ERIC Number: ED204216
Record Type: RIE
Publication Date: 1980
Reference Count: 0
Jimmy Carter's National Security Policy: A World Order Critique.
Johansen, Robert C.
This essay evaluates the Carter administration's behavior on national security questions and appraises the extent to which it meets Carter's initial professed national security goals. These goals include the intention to reduce military expenditures, to halt the nuclear arms buildup of the United States and U.S.S.R., to prevent the spread of nuclear weapons technology to additional countries, to cut U.S. arms exports, and to curtail overt and covert U.S. intervention in Third World countries. The analysis demonstrates that the Carter administration has violated its own professed goals and the security interests of the U.S. public. Carter's foreign policy, like that of preceding administrations, has been deficient because it has rigidly adhered to national interests too narrowly defined, and has not promoted structural solutions to problems that are structural in origin. To be successful, an alternative policy approach must decrease the prospects for war and inequity in the short run and advance a strategy for fundamental transformation of the international system in the long run. Such a foreign policy is proposed. Its political feasibility and value impact are examined in alternative U.S. responses to two concrete cases: the Iranian crisis and the Soviet invasion of Afghanistan. The essay concludes with eight guidelines for developing a new U.S. foreign policy that will serve the human interest. (Author)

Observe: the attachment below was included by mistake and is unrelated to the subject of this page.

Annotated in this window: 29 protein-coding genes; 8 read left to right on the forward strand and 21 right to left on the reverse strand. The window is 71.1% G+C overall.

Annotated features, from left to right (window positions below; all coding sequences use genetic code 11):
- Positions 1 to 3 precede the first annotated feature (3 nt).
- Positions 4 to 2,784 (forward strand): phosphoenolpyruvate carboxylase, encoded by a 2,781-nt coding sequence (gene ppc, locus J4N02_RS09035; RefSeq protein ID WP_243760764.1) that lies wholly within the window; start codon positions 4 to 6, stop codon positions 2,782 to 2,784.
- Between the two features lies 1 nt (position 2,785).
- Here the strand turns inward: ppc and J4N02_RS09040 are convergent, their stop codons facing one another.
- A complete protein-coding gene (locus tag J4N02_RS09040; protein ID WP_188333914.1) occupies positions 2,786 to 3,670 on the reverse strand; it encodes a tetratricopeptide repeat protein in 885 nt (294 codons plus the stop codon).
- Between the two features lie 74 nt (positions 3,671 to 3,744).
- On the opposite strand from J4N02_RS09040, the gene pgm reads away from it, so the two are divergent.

Institute for World Order, 777 United Nations Plaza, New York, NY 10017 ($1.50, quantity discounts available).
Publication Type: Opinion Papers
Education Level: N/A
Sponsor: World Order Models Project.
Authoring Institution: Institute for World Order, New York, NY.
Identifiers: Carter (Jimmy); National Security